The term button threader can refer to either of two things. The first is used for threading a sewing needle, called a button threader because it has a decorative handle, made from a button. The second type of threader is designed for use by people who are handicapped in some way. This device is used to pull a button through the buttonhole on a shirt, dress or other article of clothing.
To thread a sewing needle more easily, a piece of stiff wire is made into a small loop and is attached to a handle made from a button. The wire is somewhat flexible, and the opening is long and narrow. Thread is put through the hole and then the entire section of wire, including the thread it is holding, is fed through the eye of a needle. Since the wire is stiff it is much easier to get through the needle’s eye than thread alone. It is then simple to grasp the thread and remove the button threader, completing the threading of the needle.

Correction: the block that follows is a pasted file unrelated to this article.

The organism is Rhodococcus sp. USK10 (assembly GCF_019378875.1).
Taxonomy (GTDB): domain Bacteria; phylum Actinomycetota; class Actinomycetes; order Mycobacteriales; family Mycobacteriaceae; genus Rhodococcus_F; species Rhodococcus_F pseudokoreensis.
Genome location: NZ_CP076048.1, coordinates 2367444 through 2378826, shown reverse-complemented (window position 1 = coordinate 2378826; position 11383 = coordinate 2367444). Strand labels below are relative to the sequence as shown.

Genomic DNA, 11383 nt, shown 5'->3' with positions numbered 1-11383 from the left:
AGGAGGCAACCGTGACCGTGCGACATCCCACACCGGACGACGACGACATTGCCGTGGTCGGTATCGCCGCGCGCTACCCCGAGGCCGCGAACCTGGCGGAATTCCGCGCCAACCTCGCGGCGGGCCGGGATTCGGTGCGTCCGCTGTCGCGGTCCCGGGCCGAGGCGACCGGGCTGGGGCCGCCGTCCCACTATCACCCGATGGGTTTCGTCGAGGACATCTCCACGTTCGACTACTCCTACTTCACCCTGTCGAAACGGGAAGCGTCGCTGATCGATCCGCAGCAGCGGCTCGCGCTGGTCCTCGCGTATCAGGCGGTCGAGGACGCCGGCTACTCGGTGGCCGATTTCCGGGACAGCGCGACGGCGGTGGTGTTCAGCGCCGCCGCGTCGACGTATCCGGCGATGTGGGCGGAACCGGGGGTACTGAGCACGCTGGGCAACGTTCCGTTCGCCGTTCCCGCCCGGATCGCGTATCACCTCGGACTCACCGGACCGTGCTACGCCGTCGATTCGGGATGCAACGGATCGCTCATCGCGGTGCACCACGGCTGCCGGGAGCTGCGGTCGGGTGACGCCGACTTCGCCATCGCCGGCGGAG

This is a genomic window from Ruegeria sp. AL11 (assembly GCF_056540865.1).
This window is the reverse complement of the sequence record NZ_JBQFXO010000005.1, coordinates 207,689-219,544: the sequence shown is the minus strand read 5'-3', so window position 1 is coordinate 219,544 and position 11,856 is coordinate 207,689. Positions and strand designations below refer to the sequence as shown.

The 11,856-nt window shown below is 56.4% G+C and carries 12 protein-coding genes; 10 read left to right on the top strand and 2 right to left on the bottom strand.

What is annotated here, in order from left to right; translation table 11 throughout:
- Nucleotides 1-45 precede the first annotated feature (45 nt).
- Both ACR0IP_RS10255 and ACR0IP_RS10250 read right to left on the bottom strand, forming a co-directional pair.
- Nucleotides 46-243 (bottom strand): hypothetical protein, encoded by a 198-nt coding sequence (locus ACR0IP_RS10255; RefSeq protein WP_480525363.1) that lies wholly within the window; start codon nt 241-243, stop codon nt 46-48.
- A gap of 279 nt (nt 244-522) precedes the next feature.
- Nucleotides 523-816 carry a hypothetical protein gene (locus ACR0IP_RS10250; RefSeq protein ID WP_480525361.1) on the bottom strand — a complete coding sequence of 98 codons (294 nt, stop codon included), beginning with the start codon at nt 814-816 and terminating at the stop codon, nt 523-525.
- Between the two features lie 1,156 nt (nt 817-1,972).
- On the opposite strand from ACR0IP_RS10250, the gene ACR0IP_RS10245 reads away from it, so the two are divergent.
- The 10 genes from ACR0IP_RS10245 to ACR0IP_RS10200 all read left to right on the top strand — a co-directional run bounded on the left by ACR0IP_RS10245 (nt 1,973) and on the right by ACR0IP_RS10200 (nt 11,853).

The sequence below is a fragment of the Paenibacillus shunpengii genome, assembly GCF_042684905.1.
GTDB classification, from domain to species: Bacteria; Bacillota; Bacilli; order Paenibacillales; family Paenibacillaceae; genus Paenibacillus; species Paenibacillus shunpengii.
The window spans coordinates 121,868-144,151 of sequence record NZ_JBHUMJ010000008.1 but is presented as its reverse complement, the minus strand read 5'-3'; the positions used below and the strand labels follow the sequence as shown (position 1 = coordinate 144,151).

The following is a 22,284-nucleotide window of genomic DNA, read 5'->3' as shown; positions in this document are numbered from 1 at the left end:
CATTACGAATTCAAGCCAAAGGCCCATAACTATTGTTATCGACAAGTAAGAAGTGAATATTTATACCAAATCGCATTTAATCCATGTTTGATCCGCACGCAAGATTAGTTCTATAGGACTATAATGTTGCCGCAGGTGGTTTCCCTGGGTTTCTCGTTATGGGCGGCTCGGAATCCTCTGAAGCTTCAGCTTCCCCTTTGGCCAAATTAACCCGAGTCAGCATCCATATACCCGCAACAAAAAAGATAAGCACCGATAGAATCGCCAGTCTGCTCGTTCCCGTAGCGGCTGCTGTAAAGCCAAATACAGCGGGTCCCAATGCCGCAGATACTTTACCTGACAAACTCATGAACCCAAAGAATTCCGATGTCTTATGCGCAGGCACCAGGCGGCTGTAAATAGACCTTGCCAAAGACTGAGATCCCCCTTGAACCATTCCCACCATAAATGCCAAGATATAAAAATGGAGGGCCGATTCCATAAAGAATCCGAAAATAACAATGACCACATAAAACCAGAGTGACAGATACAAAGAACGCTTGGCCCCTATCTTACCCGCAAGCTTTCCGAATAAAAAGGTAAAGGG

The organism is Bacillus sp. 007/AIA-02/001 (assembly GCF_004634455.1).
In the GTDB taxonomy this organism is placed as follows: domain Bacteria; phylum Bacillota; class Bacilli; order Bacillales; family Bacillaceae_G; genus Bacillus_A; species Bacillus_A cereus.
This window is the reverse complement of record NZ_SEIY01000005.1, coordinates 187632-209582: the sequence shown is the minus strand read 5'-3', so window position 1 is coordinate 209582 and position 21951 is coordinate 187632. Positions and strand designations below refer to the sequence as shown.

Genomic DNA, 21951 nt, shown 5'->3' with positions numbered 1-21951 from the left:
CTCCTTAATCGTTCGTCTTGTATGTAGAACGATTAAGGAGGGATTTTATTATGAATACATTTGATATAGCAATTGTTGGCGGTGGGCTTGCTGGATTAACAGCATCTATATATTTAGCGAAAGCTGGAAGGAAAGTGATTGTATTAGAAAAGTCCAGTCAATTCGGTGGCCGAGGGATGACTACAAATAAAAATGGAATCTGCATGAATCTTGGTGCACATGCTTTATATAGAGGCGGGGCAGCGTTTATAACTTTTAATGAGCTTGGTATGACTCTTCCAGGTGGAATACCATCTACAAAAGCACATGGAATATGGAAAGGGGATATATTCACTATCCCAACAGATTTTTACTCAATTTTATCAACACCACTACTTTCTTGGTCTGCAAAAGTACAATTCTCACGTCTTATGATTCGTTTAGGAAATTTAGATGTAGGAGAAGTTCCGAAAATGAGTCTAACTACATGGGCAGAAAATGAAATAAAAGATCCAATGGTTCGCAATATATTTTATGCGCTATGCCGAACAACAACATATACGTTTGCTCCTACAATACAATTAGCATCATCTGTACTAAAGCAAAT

Another type of device commonly referred to as a button threader looks something like the device made to assist in threading a needle, but is much larger. This button threader is made to assist a person who has arthritis or may be missing a limb in buttoning his or her clothing. It will also help someone who has problems with fine motor coordination or has an injury to a hand or arm that makes it difficult to handle buttons.
The button threader used to assist a person in getting dressed has a sturdy wooden or plastic handle large enough to be easily gripped. In some cases it may be covered with a non-slip surface, if the situation requires it. Protruding from one end of the handle is a wire loop about 5 or 6 inches long (12.7 to 15 cm) made of thin, stiff wire. The wire is shaped into an oval, but the end furthest from the handle is pinched so as to be narrower, allowing it to hold the button firmly.
When using the button threader, the wire loop is slipped through the buttonhole from the front and placed over the button. The handle is gently pulled back so that the button is held by the threads in the narrowest part of the wire loop. Once the button is secured, the button threader can be pulled back through the buttonhole, bringing the button with it. The wire loop is then removed to complete the process.